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Home, Childhood, Family Life

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Between 1881 and 1914, 16,000 houses were built in the Rhondda. These houses were often not built by Colliery Companies for their workmen, but by private builders, usually using locally quarried stone. Although little thought was given to the planning of the terraces of houses which were built on the hillsides, the houses did tend to be of a better standard than those built in the iron making towns. Even though there was an enormous amount of house building going on, there were still not enough houses to meet the demand of those moving into the area in seek of work.

In South Wales there was a high number of home owners amongst the miners – 60% in Rhondda Fach in 1914. Many miners aspired to own their homes to avoid exploitation of landlords. They often financed them via Building Clubs. The houses built via Building Clubs tended to be of superior standard and comfort. Due to the shortage of housing, home owners often took in lodgers. This income also helped with the family finances.

The shift system in the pit was another reason why some households took in many lodgers. This must have made the working day of the house very long as it  would have seemed like there were always miners going to or just coming home from the pit. In some houses, beds were never empty as a result!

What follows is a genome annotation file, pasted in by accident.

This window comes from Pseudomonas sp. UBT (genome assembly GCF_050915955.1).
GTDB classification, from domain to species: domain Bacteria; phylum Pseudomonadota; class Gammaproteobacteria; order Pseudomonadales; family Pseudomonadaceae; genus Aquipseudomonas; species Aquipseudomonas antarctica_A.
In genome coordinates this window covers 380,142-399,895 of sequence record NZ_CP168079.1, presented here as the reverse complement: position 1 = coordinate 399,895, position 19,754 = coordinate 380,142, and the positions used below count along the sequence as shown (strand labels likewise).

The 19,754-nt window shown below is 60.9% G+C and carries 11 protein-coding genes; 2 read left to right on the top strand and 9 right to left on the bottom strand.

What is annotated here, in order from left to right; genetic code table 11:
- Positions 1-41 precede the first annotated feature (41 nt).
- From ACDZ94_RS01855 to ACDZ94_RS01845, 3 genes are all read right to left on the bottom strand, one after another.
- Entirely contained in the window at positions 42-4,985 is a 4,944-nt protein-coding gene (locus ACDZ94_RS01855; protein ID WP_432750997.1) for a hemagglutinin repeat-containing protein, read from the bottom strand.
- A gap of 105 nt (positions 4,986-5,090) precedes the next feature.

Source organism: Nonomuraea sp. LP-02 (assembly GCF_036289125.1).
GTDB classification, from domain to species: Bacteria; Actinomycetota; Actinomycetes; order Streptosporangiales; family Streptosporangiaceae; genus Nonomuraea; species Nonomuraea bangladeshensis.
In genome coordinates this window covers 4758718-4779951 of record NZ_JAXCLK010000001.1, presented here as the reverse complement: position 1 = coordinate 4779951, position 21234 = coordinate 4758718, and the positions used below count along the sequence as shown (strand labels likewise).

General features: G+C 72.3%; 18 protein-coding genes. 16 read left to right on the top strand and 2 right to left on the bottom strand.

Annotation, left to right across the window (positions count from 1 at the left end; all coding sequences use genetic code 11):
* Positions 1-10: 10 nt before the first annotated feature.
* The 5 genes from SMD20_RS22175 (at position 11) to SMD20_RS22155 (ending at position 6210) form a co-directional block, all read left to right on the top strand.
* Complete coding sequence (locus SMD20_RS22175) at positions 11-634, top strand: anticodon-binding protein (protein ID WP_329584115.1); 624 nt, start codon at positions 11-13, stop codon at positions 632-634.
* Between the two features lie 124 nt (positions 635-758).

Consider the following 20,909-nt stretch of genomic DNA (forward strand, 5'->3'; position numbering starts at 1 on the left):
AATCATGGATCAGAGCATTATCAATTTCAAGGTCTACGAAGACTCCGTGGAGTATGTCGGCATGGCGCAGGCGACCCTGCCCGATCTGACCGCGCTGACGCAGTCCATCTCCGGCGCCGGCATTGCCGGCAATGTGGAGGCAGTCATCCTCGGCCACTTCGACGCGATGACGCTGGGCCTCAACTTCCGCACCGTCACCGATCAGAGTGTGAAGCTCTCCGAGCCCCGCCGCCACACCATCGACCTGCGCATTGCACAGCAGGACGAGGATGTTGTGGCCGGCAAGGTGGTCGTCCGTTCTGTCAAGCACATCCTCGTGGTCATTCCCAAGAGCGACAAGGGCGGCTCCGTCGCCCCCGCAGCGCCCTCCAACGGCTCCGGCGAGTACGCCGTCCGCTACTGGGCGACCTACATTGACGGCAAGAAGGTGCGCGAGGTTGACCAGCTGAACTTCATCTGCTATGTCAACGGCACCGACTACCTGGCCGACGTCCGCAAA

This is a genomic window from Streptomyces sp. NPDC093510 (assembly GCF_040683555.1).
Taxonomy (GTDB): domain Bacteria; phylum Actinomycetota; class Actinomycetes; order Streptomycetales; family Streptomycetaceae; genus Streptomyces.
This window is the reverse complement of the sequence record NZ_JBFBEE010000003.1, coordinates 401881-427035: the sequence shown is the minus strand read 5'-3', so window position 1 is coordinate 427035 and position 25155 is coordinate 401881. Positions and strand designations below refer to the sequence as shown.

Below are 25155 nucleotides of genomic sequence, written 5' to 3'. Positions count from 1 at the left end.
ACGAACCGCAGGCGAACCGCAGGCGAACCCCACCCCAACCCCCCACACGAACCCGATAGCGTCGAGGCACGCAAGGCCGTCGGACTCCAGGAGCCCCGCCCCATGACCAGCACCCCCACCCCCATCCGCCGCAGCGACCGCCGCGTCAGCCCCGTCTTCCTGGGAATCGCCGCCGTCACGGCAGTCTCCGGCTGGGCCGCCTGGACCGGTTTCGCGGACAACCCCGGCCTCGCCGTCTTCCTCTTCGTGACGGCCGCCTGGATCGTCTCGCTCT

Before pithead baths were built, as soon as the miners arrived home, they would have a bath in front of the fire.

The women had to work very hard in the home, preparing food for the miners before they started their shift and then preparing baths for the miners who were finishing their shifts. Women also had to get the children ready for school, do all the washing (by hand), mend the clothes, cook the meals, bake the bread – and of course keep the house tidy and clean. The Valleys ‘Mam’ took a great deal of pride in the appearance of her home and could often be seen scrubbing the front door steps and flagstones in the back yard.



Andrews, Elizabeth. A woman`s work is never done. (Cymric Democrat publishing society 1957).

Arundell, Lucy. Living with grandma: a Hull woman recollects her childhood in Monmouth and Rhondda. (Highgate, 1987).

Egan, David. Coal society: a history of the South Wales mining valleys 1840-1980. (Gomer, 1987)

Evans, R.Meurig. Children in the Mines 1840-1842. (National Museum of Wales, 1972).

Douglas, David. A miner`s life. (Routledge and Kegan Paul, 1983).

Jones, I.G. Mid-Victorian Wales: The Observers and the Observed. (Cardiff, 1992).

Paget, William. Man of the Valleys: recollections of a South Wales miner. (Allan Sutton, 1985).

Parnell, Mary Davies. Block salt and candles: a Rhondda childhood. (Seren Books, 1991).

All items listed in the further reading are available for consultation in either the South Wales Miners’ Library or the Library and Information Centre, University of Wales Swansea. Click here to link to the library catalogue. 



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